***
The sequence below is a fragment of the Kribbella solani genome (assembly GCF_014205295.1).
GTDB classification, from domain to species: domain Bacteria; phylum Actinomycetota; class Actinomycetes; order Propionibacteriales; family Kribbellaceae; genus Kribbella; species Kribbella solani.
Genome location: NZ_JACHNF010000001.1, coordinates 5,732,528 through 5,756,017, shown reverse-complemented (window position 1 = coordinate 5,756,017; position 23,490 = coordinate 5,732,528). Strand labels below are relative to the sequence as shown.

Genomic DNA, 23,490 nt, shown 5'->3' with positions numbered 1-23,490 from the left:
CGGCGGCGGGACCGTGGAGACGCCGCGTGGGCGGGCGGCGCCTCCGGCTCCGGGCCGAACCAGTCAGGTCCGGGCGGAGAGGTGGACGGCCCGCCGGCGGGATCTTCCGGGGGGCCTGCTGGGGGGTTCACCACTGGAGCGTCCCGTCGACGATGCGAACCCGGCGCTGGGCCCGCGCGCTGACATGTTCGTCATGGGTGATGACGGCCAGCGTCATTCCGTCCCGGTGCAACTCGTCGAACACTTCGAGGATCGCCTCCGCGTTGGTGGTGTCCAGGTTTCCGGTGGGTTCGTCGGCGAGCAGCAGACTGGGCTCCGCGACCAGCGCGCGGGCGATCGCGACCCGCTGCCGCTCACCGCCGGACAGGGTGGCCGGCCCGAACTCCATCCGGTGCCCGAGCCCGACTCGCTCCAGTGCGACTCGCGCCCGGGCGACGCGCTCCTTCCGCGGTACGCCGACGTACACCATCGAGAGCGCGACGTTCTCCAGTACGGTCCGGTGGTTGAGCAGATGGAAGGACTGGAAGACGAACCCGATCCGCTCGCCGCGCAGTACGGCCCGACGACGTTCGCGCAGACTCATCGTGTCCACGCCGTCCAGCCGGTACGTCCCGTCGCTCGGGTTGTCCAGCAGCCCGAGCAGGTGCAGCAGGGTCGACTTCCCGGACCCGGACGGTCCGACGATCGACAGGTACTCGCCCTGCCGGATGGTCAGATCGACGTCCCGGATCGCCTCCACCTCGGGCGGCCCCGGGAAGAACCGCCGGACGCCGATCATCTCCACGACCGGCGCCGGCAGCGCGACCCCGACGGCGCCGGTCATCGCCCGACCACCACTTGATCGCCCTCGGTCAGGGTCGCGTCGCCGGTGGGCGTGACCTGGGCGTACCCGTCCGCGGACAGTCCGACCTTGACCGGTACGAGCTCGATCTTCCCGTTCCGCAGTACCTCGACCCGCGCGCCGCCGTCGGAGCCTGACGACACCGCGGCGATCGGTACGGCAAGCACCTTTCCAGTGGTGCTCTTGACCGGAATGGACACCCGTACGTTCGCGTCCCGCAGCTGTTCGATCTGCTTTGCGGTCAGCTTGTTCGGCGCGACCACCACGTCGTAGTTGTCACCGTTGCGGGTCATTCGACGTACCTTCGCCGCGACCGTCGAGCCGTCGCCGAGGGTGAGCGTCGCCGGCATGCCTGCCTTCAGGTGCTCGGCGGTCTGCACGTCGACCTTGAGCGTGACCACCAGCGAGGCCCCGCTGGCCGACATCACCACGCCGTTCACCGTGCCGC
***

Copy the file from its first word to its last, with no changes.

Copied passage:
The sequence below is a fragment of the Kribbella solani genome (assembly GCF_014205295.1).
GTDB classification, from domain to species: domain Bacteria; phylum Actinomycetota; class Actinomycetes; order Propionibacteriales; family Kribbellaceae; genus Kribbella; species Kribbella solani.
Genome location: NZ_JACHNF010000001.1, coordinates 5,732,528 through 5,756,017, shown reverse-complemented (window position 1 = coordinate 5,756,017; position 23,490 = coordinate 5,732,528). Strand labels below are relative to the sequence as shown.

Genomic DNA, 23,490 nt, shown 5'->3' with positions numbered 1-23,490 from the left:
CGGCGGCGGGACCGTGGAGACGCCGCGTGGGCGGGCGGCGCCTCCGGCTCCGGGCCGAACCAGTCAGGTCCGGGCGGAGAGGTGGACGGCCCGCCGGCGGGATCTTCCGGGGGGCCTGCTGGGGGGTTCACCACTGGAGCGTCCCGTCGACGATGCGAACCCGGCGCTGGGCCCGCGCGCTGACATGTTCGTCATGGGTGATGACGGCCAGCGTCATTCCGTCCCGGTGCAACTCGTCGAACACTTCGAGGATCGCCTCCGCGTTGGTGGTGTCCAGGTTTCCGGTGGGTTCGTCGGCGAGCAGCAGACTGGGCTCCGCGACCAGCGCGCGGGCGATCGCGACCCGCTGCCGCTCACCGCCGGACAGGGTGGCCGGCCCGAACTCCATCCGGTGCCCGAGCCCGACTCGCTCCAGTGCGACTCGCGCCCGGGCGACGCGCTCCTTCCGCGGTACGCCGACGTACACCATCGAGAGCGCGACGTTCTCCAGTACGGTCCGGTGGTTGAGCAGATGGAAGGACTGGAAGACGAACCCGATCCGCTCGCCGCGCAGTACGGCCCGACGACGTTCGCGCAGACTCATCGTGTCCACGCCGTCCAGCCGGTACGTCCCGTCGCTCGGGTTGTCCAGCAGCCCGAGCAGGTGCAGCAGGGTCGACTTCCCGGACCCGGACGGTCCGACGATCGACAGGTACTCGCCCTGCCGGATGGTCAGATCGACGTCCCGGATCGCCTCCACCTCGGGCGGCCCCGGGAAGAACCGCCGGACGCCGATCATCTCCACGACCGGCGCCGGCAGCGCGACCCCGACGGCGCCGGTCATCGCCCGACCACCACTTGATCGCCCTCGGTCAGGGTCGCGTCGCCGGTGGGCGTGACCTGGGCGTACCCGTCCGCGGACAGTCCGACCTTGACCGGTACGAGCTCGATCTTCCCGTTCCGCAGTACCTCGACCCGCGCGCCGCCGTCGGAGCCTGACGACACCGCGGCGATCGGTACGGCAAGCACCTTTCCAGTGGTGCTCTTGACCGGAATGGACACCCGTACGTTCGCGTCCCGCAGCTGTTCGATCTGCTTTGCGGTCAGCTTGTTCGGCGCGACCACCACGTCGTAGTTGTCACCGTTGCGGGTCATTCGACGTACCTTCGCCGCGACCGTCGAGCCGTCGCCGAGGGTGAGCGTCGCCGGCATGCCTGCCTTCAGGTGCTCGGCGGTCTGCACGTCGACCTTGAGCGTGACCACCAGCGAGGCCCCGCTGGCCGACATCACCACGCCGTTCACCGTGCCGC